Sucking ice chips may sometimes help relieve mouth or throat pain. But if you are having radiotherapy to the head or neck, do not suck on ice. It can cause damage.

Feeling sick

Your doctor will give you anti-sickness drugs to help prevent or control sickness during your treatment. Take the drugs exactly as your nurse or pharmacist tells you. It is easier to prevent sickness than to treat it after it has started.

If you feel sick, take small sips of fluids often and eat small amounts regularly. It is important to drink enough fluids. If you continue to feel sick, or are sick (vomit) more than once in 24 hours, contact the hospital as soon as possible. They will give you advice. Your doctor or nurse may change the anti-sickness drug to one that works better for you.

Feeling tired

Feeling tired is a common side effect of this treatment. It is often worse towards the end of treatment and for some weeks after it has finished. Try to pace yourself and plan your day so you have time to rest. Gentle exercise, like short walks, can give you more energy.

If you feel sleepy, do not drive or use machinery.

Effects on the liver

Treatment with gefitinib may cause changes in how your liver works. This will return to normal when treatment finishes. During treatment, your doctor will take regular blood samples to check your liver is working properly.

Less common side effects of gefitinib

Hair and nail changes

You may notice that the hair on your head and body becomes finer, curlier or more brittle. Some people have hair thinning or hair loss. These changes are usually temporary and gradually improve after treatment has finished.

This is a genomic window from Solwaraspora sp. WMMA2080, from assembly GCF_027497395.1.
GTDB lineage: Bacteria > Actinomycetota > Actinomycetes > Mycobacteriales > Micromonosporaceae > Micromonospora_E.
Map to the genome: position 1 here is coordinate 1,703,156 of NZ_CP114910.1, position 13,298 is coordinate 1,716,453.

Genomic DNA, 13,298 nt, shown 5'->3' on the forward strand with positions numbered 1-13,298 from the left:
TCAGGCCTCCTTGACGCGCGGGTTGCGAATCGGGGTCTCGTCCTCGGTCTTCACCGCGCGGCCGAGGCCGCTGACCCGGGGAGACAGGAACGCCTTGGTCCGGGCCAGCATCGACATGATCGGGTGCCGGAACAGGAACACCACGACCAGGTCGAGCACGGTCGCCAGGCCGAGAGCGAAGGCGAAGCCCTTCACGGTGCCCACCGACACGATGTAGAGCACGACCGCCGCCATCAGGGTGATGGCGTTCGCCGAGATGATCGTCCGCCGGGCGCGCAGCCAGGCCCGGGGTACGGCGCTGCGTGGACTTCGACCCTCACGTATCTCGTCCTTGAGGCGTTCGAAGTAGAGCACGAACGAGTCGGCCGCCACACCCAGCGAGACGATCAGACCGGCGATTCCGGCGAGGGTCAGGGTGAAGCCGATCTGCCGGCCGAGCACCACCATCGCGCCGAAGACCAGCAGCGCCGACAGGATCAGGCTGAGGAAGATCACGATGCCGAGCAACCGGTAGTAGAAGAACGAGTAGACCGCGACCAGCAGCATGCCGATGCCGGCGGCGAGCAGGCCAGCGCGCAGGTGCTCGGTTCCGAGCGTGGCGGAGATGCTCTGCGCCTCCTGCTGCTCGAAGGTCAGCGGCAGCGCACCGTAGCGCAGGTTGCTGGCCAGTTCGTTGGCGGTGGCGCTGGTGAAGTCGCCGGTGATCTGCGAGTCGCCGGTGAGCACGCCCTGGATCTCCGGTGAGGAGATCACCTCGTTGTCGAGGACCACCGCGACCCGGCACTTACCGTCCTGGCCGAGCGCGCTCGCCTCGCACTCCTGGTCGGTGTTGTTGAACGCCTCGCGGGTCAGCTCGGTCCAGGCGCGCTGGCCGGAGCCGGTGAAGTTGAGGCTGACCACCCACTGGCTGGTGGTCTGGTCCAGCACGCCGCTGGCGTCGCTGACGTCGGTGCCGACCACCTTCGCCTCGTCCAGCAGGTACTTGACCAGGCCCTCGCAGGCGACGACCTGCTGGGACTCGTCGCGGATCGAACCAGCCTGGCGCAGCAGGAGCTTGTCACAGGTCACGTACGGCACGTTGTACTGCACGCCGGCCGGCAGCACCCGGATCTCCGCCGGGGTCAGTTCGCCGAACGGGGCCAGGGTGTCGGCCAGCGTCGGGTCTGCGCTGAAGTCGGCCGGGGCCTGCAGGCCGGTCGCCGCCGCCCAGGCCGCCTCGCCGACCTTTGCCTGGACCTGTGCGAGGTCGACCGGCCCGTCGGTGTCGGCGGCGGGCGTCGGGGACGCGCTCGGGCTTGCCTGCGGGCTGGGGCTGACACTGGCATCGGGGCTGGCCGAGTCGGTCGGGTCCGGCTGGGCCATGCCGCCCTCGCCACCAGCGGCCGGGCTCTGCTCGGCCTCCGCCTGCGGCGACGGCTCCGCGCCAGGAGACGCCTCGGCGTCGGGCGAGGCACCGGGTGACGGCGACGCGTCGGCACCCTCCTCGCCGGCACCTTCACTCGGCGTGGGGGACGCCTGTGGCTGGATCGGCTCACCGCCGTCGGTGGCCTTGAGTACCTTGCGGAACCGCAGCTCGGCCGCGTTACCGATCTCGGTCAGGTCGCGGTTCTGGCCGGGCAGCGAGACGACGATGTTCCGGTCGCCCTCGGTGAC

The nails on your hands or feet may become red, sore and brittle. Let your nurse or doctor know if this happens. Wearing gloves when using detergents or washing dishes can help protect your nails.

Eye problems

Your eyes may become dry and feel sore, or get red and inflamed. Some people’s eyes may water and they may be sensitive to light. Your doctor can give you eye drops to help with these problems. If you get pain in your eyes or have changes in your vision, let your doctor know straight away.

Some people find that their eyelashes grow longer and more curly than usual, but this isn’t common.

Bladder irritation

Your bladder may become irritated during your treatment. You may notice a burning feeling when you pass urine (pee). Or you may need to go more often or more urgently. Tell your nurse or doctor if you have these symptoms. Try to drink at least 2 litres (3½ pints) of fluids each day. Rarely, you may pass blood in your urine. If you notice this, tell your doctor straight away.

Effects on the lungs

This treatment can cause changes to the lungs. Tell your doctor if you develop:

  • a cough
  • wheezing
  • breathlessness.

You should also tell them if any existing breathing problems get worse. You may have tests to check your lungs.

Bleeding problems

If you have any unusual bleeding while taking gefitinib, let your doctor know. This could include nosebleeds, bleeding gums or blood in your urine.

Severe tummy pain

Very rarely, gefitinib can cause a hole (perforation) in the small bowel or an inflamed pancreas. Contact your doctor straight away if you have severe pain in the tummy (abdomen). It is also very important to let them know if you: